Two episodes in and I still don’t really know what to make of Majikoi, except it’s one of the weirdest shows I’ve seen in a while.
OP: “U-n-d-e-r–STANDING!” (真剣で私に恋しなさい)!! by SV TRIBE
This notion of dropping an anime audience right in the middle of a story without trying to explain what’s happening seems to be growing in popularity of late. It’s not a trend I’m crazy about, but sort of works here because the material is so bizarre that a sense of confusion lends something fun to the experience. While the first ep was something like an episode of Baka Test using sengoku combat instead of shoukanjuu, this one jumped right into the main plot (I guess?) without much acknowledgment that the premiere happened. After a pretty funny into involving Momoyo, Yamato’s bed and a cucumber (where’s Derek Smalls when you need him?) the episode focused on the search for a bizarre lost dog that’s dressed like a teacher.
Really, that was mainly an excuse for lots of chase scenes, lots of fanservice and some very well-animated combat sequences. Why is it that one of the girls in Yamato’s harem appears to be a dog in human form? Why is it that his group (Class F, I guess) apparently has robots in their employ? Why does one of the girls talk through her horsie cellphone strap? Don’t look at me – or the anime – for answers. I guess we’re just sort of supposed to accept at face value and let the insane wash over us.
And the thing is, it sort of works. If you’re going for random as your appeal, go all the way – and Majikoi does that. There’s clearly something up with the lost dog, who’s way too interested in the human female anatomy, way too smart and way too good at dodging arrows – in one of the coolest animation sequences of the season – to be a normal dog. We also have random shots of a guy with a bandaged face, Yamato flashing back to what looks like a homeless man (Jake Martinez – is that you?) who says he’s given up on Kawakami City, and Fujiwara Keiji – surely the busiest seiyuu in anime right now, even more than KanaHana – showing up as the leader of some sort of weapons smuggling ring.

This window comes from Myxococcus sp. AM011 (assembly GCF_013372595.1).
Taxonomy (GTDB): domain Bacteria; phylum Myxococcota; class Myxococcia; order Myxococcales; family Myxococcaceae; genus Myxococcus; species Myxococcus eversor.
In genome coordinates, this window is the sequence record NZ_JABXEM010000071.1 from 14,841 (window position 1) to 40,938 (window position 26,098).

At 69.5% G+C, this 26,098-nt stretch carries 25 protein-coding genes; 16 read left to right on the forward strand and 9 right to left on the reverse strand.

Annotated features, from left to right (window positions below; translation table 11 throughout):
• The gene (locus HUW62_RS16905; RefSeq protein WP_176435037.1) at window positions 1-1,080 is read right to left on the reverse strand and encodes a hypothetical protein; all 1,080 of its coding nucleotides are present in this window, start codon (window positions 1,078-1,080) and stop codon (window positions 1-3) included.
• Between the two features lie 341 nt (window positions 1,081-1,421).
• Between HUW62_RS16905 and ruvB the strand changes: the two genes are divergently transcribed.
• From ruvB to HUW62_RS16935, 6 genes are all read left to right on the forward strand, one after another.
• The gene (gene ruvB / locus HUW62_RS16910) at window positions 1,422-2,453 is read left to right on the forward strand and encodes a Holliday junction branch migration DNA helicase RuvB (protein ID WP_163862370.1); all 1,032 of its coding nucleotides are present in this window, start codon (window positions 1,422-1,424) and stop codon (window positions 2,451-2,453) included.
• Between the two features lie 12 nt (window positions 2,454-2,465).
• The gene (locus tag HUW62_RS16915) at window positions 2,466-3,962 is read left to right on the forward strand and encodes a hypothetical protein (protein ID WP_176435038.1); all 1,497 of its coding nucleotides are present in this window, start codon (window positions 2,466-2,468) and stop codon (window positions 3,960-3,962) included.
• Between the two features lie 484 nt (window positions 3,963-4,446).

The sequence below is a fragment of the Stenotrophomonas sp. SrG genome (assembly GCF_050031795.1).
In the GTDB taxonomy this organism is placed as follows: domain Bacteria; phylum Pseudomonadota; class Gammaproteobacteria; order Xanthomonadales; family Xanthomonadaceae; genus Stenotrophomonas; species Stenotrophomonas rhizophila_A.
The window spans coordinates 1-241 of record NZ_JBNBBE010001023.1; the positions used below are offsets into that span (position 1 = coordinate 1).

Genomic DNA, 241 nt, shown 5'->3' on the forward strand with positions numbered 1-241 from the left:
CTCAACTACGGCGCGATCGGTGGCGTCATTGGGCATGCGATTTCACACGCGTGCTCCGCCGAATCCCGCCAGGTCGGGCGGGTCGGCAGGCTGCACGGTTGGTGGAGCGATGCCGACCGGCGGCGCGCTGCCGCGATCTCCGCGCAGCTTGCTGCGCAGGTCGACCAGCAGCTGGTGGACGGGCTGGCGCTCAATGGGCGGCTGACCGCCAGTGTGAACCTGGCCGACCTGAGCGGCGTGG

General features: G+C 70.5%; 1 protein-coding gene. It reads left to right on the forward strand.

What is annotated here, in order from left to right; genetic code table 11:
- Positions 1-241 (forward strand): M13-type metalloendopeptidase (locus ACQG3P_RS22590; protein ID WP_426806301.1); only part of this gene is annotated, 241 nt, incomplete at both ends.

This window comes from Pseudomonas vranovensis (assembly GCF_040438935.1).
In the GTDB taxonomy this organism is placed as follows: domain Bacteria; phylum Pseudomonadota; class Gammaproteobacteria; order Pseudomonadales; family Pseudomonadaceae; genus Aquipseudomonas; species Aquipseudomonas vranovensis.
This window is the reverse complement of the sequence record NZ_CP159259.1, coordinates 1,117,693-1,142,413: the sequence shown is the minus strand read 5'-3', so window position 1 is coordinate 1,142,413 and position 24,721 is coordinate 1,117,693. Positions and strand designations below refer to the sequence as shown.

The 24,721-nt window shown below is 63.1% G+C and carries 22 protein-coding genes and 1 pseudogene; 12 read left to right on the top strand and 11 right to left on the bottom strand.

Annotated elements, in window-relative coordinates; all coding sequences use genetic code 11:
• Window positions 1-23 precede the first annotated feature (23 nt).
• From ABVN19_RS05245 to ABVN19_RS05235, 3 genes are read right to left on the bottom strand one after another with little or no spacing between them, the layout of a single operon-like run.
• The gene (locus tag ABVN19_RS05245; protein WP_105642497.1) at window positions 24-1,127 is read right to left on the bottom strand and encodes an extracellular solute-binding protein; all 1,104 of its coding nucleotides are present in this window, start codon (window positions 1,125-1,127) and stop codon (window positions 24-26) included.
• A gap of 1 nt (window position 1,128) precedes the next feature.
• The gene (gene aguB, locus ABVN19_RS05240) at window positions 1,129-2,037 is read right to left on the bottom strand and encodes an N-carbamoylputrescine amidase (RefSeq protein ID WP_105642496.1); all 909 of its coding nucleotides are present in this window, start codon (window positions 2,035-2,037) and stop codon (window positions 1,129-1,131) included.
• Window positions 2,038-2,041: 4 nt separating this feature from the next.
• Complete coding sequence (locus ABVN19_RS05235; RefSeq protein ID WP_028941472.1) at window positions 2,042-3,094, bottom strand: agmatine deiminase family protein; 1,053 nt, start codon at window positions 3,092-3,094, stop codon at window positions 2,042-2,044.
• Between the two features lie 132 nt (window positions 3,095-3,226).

Chalk this one up as another series right on the cusp, blogging-wise. I like it but I’m not sure I like it enough to cover it weekly. I’ll probably make a firm decision after next week’s ep.
ED: “Kimi no Maji wo choudai (君の真剣をちょうだい)” by Momoyo Kawakami, Kazuko Kawakami, Miyako Shiina, Christiane Friedrich, Yukie Mayuzumi